This is a draft email I never sent to an actual pastor. Rather than sending this, I have open conversations with my pastors on this topic regularly. Actually, this type of topic is much better handled face-to-face. If you’re tempted to send something like this to your pastor, schedule some one-to-one time with them instead.
Have you ever heard of “the soft bigotry of low expectations”?
I admit I’ve been challenged by your teaching these last few years as we’ve been a small part of this church. You do a great job challenging me to a closer relationship with Christ; one where I’m engaged both in my mind and my heart and where I have an active role in the kingdom of heaven.
However, for many of my years as a believer, I feel the organized local church concentrates on equipping me to serve here at our local church. I have not found any local churches that equip me much for full-time ministry in the marketplace.
And this contrast seems most sharp around traditional holidays like Christmas and Easter. We seem to spend a tremendous amount of effort putting on events in the building and asking members to invite people to come here.
Full-time Ministry or Full-time Job
Ever since I became a Christian, I’ve longed to have a full-time ministry. Over and over I’ve asked God to put me in a position where I could live my faith all day, every day. But Jesus never took me out of the marketplace. I came to realize God saved me so I could serve him in my work. Every attempt I made to “go into ministry” ended up back where I had to go to work again. After 9/11, I tested this several more times, each time ending up back in the workplace, re-energized to serve people I work with so they might see Jesus.
However, each Sunday, I feel the church’s practical expectation of me is to do little more than invite others to church. It seems the church’s highest expectation of me is that I would teach or lead something happening at the church. Each Sunday we have a list of things happening here. I should come. I should bring someone. Some Sundays we challenge people to invite their friends more than once. Does the church believe inviting others is my best possible contribution?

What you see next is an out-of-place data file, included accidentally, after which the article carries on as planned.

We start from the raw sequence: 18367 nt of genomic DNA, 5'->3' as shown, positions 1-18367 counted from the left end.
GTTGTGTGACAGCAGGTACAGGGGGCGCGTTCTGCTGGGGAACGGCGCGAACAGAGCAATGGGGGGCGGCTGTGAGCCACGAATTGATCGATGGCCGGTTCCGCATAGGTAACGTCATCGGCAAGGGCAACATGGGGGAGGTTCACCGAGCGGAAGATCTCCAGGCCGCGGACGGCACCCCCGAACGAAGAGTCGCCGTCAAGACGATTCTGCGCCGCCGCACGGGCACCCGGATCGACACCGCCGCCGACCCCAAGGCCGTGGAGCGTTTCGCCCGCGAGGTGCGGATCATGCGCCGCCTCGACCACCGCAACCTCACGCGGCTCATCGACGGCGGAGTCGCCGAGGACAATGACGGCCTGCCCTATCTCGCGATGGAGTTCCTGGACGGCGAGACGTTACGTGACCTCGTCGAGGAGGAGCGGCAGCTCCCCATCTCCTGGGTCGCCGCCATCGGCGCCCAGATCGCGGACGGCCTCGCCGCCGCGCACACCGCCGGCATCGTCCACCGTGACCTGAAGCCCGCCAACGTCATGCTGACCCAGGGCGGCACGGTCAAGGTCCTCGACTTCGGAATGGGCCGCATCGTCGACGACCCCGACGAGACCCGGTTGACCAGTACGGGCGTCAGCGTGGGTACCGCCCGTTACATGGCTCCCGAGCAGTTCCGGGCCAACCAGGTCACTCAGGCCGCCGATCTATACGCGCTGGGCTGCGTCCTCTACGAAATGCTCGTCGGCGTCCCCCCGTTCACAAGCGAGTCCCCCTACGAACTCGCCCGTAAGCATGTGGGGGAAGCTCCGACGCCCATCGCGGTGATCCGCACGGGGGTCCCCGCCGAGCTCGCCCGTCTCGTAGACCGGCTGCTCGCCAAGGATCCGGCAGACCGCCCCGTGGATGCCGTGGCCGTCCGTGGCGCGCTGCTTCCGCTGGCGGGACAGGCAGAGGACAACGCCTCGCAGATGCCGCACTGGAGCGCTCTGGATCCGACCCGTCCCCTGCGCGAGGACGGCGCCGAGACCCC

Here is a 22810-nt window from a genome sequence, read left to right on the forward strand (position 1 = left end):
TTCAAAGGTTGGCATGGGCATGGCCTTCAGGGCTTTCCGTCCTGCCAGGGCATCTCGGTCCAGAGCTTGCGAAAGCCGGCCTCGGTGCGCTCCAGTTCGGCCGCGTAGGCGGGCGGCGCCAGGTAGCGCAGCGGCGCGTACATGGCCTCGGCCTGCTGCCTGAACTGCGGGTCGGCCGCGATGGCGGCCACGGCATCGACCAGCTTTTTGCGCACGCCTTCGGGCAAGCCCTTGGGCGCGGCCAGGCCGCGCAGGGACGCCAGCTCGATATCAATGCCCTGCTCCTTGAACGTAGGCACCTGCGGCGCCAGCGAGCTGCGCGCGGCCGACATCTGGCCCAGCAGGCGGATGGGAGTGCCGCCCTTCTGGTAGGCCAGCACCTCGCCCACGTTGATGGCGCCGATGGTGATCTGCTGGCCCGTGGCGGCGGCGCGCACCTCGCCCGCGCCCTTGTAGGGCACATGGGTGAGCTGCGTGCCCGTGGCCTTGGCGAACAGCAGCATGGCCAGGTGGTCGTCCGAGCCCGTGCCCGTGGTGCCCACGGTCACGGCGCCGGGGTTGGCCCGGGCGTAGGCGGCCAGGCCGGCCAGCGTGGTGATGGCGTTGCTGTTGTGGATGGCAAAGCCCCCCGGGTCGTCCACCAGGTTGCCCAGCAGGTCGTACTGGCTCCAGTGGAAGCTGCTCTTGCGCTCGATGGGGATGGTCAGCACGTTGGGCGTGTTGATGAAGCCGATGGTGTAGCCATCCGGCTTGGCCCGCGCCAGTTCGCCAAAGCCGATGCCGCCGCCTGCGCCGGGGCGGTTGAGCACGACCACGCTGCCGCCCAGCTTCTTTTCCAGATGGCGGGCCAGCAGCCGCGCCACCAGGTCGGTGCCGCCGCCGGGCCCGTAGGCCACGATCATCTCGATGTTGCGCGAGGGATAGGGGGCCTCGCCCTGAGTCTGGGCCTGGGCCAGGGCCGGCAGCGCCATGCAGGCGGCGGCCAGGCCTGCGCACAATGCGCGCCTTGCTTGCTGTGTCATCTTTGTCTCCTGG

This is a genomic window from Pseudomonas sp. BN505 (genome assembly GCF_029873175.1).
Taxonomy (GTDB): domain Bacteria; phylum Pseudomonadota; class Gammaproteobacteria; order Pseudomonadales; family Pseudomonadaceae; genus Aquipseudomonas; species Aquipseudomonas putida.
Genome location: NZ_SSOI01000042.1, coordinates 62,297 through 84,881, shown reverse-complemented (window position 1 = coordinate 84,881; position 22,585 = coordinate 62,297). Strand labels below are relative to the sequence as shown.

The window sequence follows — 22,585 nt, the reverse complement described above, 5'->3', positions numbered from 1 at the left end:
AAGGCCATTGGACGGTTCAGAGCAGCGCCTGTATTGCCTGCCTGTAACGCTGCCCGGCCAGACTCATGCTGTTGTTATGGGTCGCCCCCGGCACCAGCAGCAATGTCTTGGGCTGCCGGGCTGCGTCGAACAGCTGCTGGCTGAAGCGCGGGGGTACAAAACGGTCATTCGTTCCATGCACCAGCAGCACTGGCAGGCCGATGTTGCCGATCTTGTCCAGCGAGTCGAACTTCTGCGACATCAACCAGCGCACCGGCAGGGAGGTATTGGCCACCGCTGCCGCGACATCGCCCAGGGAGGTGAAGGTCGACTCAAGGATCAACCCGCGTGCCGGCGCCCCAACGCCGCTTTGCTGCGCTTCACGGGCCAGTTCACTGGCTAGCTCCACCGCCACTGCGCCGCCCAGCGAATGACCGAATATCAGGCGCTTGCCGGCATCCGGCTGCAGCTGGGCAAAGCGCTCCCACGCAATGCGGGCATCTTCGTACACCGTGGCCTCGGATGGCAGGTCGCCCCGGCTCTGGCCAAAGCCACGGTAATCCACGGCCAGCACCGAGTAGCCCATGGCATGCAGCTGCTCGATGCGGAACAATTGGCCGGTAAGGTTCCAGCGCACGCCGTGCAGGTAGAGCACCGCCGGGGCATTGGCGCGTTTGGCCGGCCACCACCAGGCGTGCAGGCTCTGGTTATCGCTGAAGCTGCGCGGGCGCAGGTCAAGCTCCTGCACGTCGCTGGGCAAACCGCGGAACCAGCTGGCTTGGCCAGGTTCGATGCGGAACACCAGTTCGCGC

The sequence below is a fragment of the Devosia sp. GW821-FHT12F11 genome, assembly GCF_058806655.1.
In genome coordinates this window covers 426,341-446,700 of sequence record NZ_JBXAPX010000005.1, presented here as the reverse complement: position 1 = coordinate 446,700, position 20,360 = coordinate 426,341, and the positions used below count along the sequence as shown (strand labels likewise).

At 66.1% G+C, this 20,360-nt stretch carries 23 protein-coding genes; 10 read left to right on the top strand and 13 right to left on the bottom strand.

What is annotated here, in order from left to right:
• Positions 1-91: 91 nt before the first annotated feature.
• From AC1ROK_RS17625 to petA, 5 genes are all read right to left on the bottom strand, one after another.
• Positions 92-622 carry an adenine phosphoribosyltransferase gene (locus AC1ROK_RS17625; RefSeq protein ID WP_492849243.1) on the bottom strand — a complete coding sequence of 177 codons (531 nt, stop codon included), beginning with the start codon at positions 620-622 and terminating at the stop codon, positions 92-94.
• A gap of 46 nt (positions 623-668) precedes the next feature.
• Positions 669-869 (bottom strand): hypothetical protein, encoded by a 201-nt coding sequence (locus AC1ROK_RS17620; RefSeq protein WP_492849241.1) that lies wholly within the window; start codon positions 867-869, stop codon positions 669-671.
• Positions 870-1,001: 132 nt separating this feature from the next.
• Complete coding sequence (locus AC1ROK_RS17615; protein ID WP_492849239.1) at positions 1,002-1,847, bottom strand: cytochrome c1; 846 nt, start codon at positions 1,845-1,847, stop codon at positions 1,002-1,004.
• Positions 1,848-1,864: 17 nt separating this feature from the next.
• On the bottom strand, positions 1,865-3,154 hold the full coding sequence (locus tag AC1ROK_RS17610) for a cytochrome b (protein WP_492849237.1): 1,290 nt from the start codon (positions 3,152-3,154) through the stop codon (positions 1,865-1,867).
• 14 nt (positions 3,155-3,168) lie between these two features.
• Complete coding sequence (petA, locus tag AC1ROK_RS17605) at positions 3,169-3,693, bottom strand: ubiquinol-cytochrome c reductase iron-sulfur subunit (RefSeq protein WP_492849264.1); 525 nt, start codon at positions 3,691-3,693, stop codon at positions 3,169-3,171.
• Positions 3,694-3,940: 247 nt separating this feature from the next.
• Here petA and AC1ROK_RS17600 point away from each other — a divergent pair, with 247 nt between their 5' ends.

Low Expectations = Soft Bigotry
I came away with the phrase, “the soft bigotry of low expectations” ringing in my mind.
I’m confident I’m being overly sensitive. I know you and the staff expect more of us because of the power of the Holy Spirit who indwells us. But so much energy goes into creating this full-service church experience each weekend and the only outcome we seem to expect is that I would come back next week with someone else. I feel like we’re shooting for the “least” I can do.
Every Member is a Full-time Minister
I want to be a full-time minister in my workplace. Would you help me with my ministry? You do ministry. Could you help me launch my ministry to the people I already spend time with every day? I don’t believe the Holy Spirit dwells in me to get me to invite people to come here. I believe it’s my job to deliver the gospel all the time. I hope Sunday taking part in our worship equips me to do the work of service to the people I see every day.
Even if you can’t help me launch my own workplace ministry, would you pray for me? Maybe you can help me with this attitude problem. I admit this has bugged me for years. But if I believe I’m called to serve people in my job, shouldn’t a challenge to invite people to church bug me a little?
Our church has a history of recruiting, training, and assisting missionaries around the world. If I am a missionary to my workplace, can you help me minister more effectively there?
Have you ever felt this way? Do you feel the pull to connect your eternal life to your daily life? Maybe you’re a church or business leader or who knows someone who might have written this. Follower of One exists to help every workplace believer experience the joy and purpose of intentionally walking with Jesus full-time, in our current job or line of work. Join our community or contact us for more information.
 Originally quoted by George W. Bush in a speech to the NAACP in 2000, written by Michael Gershon